Dr. Lise Meitner in 1926, at the University of Berlin, “became the first woman in Germany to assume a post as a full professor in physics.” She and Leo Szilard in 1930 “taught a seminar on nuclear physics and chemistry.”
For thirty years Lise Meitner lived and worked in Berlin until the Nazis came for her. She escaped to Sweden. She signed her scientific articles as “L Meitner”. When the publisher found out she was a women, he refused to publish her articles any longer.
Lise Meitner called the process she was working on nuclear fission. She was a co-discover of “nuclear fission with Otto Hahn.”
Unknown to her” other scientists built on her work and called it the “Manhattan Project” which was the development of the atomic bomb. She refused to help with the development of the weapon. She wanted her discoveries to be used for peaceful purposes”.
In 1944 the Nobel Prize in Chemistry “for the interpretation of nuclear fission” was given to Hahn without giving any credit to Lise Meitner for her work.
Lise Meitner continued working with her nephew, Otto Robert Frisch, her sister Auguste’s son, for many years. He was 34 years her junior. “Albert Einstein affectionately called her “our German Madame Curie”. Lise Meitner received the Enrico Fermi Award two years before her death with her co-workers Strassman and Hahn. Twenty nine years after her death in 1997, the heaviest known chemical element, 109 “was named Meitnerium” in her honor.
Lise Meitner’s love and passion for music remained with her throughout her life. On her gravestone is written “A physicist who never lost her humanity”. Lise Meitner died in Cambridge, England, Oct. 27, 1968.
Dr. Madeline Frank’s Musical One Minute Radio Show for April 2013
How did Classical Music play a part of Dr. Lise Meitner’s life as a Physicist, Professor, co-discoverer of the radioactive element “Protactinium”, co-discoverer of nuclear fission and what musical instrument did she play?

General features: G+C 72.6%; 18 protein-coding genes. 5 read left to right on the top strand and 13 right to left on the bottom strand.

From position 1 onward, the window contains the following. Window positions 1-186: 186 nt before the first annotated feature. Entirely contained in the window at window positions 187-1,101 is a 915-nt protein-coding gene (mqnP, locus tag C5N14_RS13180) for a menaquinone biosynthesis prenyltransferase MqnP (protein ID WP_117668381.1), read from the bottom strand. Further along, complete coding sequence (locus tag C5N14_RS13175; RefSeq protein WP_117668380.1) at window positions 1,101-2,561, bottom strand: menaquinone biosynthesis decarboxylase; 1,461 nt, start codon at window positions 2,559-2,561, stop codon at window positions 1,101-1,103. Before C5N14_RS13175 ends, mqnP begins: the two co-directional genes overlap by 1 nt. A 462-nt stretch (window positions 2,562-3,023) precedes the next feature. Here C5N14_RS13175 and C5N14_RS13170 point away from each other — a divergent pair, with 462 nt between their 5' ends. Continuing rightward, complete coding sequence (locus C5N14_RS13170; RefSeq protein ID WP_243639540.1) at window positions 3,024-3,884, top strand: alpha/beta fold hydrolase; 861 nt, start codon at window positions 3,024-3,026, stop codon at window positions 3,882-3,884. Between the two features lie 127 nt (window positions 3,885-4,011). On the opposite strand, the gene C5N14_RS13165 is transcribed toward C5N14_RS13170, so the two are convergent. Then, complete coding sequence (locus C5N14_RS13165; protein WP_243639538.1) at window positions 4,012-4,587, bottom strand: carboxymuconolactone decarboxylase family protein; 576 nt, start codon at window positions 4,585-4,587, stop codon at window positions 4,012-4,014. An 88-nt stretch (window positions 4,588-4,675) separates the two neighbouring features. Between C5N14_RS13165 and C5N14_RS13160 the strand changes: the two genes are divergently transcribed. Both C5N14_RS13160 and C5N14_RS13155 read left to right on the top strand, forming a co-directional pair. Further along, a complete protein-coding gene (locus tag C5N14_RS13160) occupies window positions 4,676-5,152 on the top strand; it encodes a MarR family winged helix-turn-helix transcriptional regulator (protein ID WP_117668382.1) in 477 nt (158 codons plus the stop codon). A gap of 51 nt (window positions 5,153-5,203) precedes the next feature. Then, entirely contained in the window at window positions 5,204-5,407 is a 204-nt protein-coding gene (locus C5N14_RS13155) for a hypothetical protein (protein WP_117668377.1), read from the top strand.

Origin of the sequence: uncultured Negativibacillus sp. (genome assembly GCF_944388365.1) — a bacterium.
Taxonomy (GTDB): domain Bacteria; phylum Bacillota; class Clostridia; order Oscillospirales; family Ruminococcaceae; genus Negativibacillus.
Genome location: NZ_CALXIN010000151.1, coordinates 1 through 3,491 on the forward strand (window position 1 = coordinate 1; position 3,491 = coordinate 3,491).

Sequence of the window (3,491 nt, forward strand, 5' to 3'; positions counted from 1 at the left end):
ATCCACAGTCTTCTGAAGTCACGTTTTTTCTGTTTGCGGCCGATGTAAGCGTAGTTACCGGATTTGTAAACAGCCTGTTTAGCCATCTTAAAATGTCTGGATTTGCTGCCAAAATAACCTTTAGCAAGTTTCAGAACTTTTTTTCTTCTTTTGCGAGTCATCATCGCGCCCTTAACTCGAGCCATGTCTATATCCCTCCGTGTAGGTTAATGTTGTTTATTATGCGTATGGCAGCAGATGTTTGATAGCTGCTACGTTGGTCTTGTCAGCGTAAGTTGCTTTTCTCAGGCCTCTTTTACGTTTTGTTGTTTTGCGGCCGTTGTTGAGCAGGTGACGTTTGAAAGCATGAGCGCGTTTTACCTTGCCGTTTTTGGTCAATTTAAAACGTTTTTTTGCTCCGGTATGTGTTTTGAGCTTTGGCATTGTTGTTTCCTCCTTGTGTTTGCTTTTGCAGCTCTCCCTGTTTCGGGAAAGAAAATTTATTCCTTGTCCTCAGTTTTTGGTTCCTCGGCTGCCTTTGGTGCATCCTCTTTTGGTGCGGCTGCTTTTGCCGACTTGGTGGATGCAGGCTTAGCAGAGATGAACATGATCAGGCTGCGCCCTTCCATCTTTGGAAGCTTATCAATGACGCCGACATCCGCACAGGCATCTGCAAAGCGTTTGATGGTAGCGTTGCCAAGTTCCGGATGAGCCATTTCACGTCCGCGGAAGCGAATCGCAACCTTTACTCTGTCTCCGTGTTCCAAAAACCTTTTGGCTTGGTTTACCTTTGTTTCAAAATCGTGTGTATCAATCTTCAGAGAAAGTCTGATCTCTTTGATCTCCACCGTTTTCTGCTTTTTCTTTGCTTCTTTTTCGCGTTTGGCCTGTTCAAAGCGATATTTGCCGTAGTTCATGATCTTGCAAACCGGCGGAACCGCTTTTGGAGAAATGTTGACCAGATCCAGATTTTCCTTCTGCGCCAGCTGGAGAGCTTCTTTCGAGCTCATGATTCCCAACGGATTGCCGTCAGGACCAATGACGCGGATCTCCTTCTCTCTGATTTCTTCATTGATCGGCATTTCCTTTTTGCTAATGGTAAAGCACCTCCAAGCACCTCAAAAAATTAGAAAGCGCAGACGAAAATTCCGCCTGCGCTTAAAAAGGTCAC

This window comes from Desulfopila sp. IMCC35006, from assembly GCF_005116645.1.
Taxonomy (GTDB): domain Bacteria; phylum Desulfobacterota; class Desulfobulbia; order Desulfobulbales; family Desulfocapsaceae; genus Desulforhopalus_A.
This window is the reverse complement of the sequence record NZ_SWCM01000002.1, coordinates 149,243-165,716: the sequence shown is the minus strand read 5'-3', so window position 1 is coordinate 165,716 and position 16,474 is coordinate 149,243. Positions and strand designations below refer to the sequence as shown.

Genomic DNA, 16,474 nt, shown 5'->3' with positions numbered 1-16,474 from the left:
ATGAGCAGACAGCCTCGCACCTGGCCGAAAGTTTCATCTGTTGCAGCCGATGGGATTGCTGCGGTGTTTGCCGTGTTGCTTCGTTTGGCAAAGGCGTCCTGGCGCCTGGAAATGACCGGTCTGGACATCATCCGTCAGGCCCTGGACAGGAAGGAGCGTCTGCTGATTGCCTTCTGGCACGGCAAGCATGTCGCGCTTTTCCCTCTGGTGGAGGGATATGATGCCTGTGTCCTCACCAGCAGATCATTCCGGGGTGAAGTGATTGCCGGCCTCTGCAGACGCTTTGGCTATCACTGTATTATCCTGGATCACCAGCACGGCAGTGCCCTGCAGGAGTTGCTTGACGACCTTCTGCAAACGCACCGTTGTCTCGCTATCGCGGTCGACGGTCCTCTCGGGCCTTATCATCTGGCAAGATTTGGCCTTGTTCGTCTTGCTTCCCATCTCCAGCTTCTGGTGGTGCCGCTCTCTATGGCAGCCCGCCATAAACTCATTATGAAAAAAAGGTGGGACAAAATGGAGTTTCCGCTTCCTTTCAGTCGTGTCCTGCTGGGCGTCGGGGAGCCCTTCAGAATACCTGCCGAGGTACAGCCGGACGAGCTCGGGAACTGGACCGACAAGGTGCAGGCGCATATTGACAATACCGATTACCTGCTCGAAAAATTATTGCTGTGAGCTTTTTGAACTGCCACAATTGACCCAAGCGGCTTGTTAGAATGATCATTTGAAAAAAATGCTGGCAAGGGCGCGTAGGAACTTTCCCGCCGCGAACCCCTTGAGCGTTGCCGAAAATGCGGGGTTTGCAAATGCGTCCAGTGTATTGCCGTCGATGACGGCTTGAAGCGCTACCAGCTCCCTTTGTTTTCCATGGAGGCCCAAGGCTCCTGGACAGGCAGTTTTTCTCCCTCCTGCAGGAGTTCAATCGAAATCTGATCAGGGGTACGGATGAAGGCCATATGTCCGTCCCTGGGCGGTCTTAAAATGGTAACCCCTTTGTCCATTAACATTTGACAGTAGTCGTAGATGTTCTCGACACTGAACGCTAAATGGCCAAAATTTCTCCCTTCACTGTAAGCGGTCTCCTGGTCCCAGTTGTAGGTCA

Are You Broke and Tired of it? by Madeline Frank, Ph.D.
Do you wish you had an Emergency Nest Egg Fund of $1000 to pay for your unexpected emergencies like having to rush to the hospital for emergency surgery or your car needs a new carbonator to get you to work? Would you be able to pay for these unexpected expenses?
By now you are saying to yourself, how do I get my $1000 Emergency Nest Egg Fund set up? What’s my first step? Gabby and Jay are going to tell us how they did it! For one week Gabby and Jay tracked every receipt and purchase they made including the ones for their computers. They kept all their receipts and expenses and wrote them down in a note book. They included every purchase they made even small purchases for sodas, snacks, lunches, dinners, breakfasts, groceries, going to the movies, purchasing snacks, gas for their cars, cigarettes, and any other items they purchased that week. Jay and Gabby also wrote down their weekly spending for pay pal accounts, group on offers, credit cards, game accounts and iTunes accounts on their computers.